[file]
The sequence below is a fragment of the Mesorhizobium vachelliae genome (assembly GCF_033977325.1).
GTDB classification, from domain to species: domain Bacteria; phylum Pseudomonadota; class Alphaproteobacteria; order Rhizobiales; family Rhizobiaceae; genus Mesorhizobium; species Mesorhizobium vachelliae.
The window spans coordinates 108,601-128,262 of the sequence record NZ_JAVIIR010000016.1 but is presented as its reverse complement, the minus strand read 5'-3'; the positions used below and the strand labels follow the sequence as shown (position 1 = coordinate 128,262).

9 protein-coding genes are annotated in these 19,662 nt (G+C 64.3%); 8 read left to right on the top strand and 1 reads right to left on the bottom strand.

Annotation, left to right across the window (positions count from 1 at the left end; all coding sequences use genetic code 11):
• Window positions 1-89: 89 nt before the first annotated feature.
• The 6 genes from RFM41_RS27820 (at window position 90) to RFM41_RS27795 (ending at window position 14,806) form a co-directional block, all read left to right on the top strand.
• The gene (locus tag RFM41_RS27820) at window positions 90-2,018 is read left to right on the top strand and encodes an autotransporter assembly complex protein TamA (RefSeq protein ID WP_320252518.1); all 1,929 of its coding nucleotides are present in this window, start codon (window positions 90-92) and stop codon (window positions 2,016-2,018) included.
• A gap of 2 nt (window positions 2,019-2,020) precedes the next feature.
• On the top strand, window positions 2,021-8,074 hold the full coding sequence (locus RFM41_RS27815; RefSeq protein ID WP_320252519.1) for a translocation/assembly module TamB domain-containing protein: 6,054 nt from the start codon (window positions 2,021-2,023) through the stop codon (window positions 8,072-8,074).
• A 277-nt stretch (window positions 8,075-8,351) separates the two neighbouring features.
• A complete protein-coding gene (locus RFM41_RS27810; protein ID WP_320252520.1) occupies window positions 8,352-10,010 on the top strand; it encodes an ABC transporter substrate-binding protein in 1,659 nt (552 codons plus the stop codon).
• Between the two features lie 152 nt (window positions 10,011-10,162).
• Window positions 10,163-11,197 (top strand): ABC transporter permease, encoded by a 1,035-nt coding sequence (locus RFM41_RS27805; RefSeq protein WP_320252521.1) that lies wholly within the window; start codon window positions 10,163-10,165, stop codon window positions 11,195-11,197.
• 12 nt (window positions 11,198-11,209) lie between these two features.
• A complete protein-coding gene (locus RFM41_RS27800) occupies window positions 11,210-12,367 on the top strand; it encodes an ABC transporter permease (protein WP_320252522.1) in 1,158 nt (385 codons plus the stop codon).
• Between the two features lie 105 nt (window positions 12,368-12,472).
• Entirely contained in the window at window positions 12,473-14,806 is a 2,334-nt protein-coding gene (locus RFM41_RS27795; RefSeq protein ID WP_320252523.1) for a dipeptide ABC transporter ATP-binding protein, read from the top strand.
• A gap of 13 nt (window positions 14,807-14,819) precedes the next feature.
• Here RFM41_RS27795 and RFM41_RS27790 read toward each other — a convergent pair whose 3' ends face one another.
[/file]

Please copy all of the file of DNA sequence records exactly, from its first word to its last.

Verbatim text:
The sequence below is a fragment of the Mesorhizobium vachelliae genome (assembly GCF_033977325.1).
GTDB classification, from domain to species: domain Bacteria; phylum Pseudomonadota; class Alphaproteobacteria; order Rhizobiales; family Rhizobiaceae; genus Mesorhizobium; species Mesorhizobium vachelliae.
The window spans coordinates 108,601-128,262 of the sequence record NZ_JAVIIR010000016.1 but is presented as its reverse complement, the minus strand read 5'-3'; the positions used below and the strand labels follow the sequence as shown (position 1 = coordinate 128,262).

9 protein-coding genes are annotated in these 19,662 nt (G+C 64.3%); 8 read left to right on the top strand and 1 reads right to left on the bottom strand.

Annotation, left to right across the window (positions count from 1 at the left end; all coding sequences use genetic code 11):
• Window positions 1-89: 89 nt before the first annotated feature.
• The 6 genes from RFM41_RS27820 (at window position 90) to RFM41_RS27795 (ending at window position 14,806) form a co-directional block, all read left to right on the top strand.
• The gene (locus tag RFM41_RS27820) at window positions 90-2,018 is read left to right on the top strand and encodes an autotransporter assembly complex protein TamA (RefSeq protein ID WP_320252518.1); all 1,929 of its coding nucleotides are present in this window, start codon (window positions 90-92) and stop codon (window positions 2,016-2,018) included.
• A gap of 2 nt (window positions 2,019-2,020) precedes the next feature.
• On the top strand, window positions 2,021-8,074 hold the full coding sequence (locus RFM41_RS27815; RefSeq protein ID WP_320252519.1) for a translocation/assembly module TamB domain-containing protein: 6,054 nt from the start codon (window positions 2,021-2,023) through the stop codon (window positions 8,072-8,074).
• A 277-nt stretch (window positions 8,075-8,351) separates the two neighbouring features.
• A complete protein-coding gene (locus RFM41_RS27810; protein ID WP_320252520.1) occupies window positions 8,352-10,010 on the top strand; it encodes an ABC transporter substrate-binding protein in 1,659 nt (552 codons plus the stop codon).
• Between the two features lie 152 nt (window positions 10,011-10,162).
• Window positions 10,163-11,197 (top strand): ABC transporter permease, encoded by a 1,035-nt coding sequence (locus RFM41_RS27805; RefSeq protein WP_320252521.1) that lies wholly within the window; start codon window positions 10,163-10,165, stop codon window positions 11,195-11,197.
• 12 nt (window positions 11,198-11,209) lie between these two features.
• A complete protein-coding gene (locus RFM41_RS27800) occupies window positions 11,210-12,367 on the top strand; it encodes an ABC transporter permease (protein WP_320252522.1) in 1,158 nt (385 codons plus the stop codon).
• Between the two features lie 105 nt (window positions 12,368-12,472).
• Entirely contained in the window at window positions 12,473-14,806 is a 2,334-nt protein-coding gene (locus RFM41_RS27795; RefSeq protein ID WP_320252523.1) for a dipeptide ABC transporter ATP-binding protein, read from the top strand.
• A gap of 13 nt (window positions 14,807-14,819) precedes the next feature.
• Here RFM41_RS27795 and RFM41_RS27790 read toward each other — a convergent pair whose 3' ends face one another.